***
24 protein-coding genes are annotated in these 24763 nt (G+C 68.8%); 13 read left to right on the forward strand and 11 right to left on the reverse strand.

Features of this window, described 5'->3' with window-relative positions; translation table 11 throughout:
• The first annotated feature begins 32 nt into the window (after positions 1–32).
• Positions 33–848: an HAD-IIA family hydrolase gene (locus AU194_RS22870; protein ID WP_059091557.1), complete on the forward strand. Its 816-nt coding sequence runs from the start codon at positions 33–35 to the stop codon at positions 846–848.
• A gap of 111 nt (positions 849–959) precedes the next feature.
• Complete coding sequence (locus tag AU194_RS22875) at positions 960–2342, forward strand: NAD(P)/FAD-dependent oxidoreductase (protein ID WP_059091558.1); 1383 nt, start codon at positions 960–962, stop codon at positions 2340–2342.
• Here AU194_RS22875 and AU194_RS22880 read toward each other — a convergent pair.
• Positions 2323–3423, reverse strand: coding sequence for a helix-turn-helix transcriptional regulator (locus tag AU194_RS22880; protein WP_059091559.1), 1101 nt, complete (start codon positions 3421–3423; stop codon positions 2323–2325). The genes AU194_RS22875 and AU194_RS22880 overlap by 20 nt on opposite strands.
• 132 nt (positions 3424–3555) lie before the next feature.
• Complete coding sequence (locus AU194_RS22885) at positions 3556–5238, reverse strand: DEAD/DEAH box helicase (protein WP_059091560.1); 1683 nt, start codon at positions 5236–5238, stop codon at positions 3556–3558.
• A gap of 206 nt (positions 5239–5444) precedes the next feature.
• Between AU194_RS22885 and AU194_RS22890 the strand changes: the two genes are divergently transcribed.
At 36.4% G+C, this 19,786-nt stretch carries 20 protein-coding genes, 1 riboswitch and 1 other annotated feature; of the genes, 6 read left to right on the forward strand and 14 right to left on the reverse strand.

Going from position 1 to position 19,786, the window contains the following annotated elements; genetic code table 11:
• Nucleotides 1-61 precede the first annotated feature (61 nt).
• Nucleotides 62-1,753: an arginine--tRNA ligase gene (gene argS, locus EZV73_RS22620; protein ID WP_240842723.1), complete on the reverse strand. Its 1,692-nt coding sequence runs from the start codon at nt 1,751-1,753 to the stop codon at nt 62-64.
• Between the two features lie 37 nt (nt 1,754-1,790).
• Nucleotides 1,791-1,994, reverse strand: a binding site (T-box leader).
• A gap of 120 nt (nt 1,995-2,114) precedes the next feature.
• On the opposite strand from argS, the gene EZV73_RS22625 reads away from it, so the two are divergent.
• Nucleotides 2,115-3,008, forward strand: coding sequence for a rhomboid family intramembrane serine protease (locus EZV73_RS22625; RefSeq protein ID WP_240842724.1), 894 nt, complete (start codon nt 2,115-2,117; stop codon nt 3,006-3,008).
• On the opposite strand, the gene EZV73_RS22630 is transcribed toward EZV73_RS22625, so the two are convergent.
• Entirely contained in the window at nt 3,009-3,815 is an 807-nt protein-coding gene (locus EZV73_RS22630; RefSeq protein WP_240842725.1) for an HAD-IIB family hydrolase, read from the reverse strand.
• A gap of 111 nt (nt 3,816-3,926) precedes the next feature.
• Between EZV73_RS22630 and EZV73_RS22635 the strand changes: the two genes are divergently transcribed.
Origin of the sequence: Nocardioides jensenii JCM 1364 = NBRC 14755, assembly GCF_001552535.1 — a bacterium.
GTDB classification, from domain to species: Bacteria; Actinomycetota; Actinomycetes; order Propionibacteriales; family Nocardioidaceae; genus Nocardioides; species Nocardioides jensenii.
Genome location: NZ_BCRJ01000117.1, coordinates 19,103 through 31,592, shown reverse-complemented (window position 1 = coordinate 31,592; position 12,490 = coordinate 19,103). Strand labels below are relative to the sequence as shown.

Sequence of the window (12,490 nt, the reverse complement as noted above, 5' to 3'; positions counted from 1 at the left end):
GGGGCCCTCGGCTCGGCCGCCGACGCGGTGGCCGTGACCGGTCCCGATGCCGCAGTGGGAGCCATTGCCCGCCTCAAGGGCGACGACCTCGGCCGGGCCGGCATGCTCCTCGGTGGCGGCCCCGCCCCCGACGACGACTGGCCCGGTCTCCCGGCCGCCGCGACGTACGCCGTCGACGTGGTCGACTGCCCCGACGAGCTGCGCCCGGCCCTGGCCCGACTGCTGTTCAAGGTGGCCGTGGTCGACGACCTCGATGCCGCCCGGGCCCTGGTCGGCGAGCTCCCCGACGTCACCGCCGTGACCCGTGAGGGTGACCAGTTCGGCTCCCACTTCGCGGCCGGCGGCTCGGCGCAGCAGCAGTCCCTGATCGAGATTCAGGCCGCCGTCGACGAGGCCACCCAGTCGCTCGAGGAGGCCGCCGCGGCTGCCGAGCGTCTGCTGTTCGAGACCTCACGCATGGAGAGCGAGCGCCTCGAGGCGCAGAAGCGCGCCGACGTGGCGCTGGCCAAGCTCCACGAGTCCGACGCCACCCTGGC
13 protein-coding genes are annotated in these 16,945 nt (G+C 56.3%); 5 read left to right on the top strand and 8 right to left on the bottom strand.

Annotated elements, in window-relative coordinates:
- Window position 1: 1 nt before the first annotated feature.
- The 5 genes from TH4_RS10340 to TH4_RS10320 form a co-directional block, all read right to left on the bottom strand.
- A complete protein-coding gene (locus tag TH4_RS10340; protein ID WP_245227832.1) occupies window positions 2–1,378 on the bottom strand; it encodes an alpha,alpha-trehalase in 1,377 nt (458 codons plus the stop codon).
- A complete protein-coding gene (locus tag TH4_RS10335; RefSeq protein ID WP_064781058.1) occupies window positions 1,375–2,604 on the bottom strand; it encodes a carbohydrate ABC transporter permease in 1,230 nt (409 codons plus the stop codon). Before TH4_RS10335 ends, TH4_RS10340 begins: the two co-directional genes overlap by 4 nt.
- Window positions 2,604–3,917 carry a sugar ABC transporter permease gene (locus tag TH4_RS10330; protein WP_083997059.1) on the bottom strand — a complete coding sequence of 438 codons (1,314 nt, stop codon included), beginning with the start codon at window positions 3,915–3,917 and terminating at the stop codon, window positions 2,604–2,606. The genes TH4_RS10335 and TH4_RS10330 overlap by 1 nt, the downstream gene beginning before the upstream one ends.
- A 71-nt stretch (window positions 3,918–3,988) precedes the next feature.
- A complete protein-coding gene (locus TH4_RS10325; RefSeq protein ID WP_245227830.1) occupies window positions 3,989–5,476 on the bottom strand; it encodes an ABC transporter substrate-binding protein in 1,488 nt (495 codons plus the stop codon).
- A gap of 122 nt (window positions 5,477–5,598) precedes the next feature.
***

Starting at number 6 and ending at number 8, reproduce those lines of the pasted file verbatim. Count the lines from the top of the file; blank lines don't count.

• Complete coding sequence (locus tag AU194_RS22875) at positions 960–2342, forward strand: NAD(P)/FAD-dependent oxidoreductase (protein ID WP_059091558.1); 1383 nt, start codon at positions 960–962, stop codon at positions 2340–2342.
• Here AU194_RS22875 and AU194_RS22880 read toward each other — a convergent pair.
• Positions 2323–3423, reverse strand: coding sequence for a helix-turn-helix transcriptional regulator (locus tag AU194_RS22880; protein WP_059091559.1), 1101 nt, complete (start codon positions 3421–3423; stop codon positions 2323–2325). The genes AU194_RS22875 and AU194_RS22880 overlap by 20 nt on opposite strands.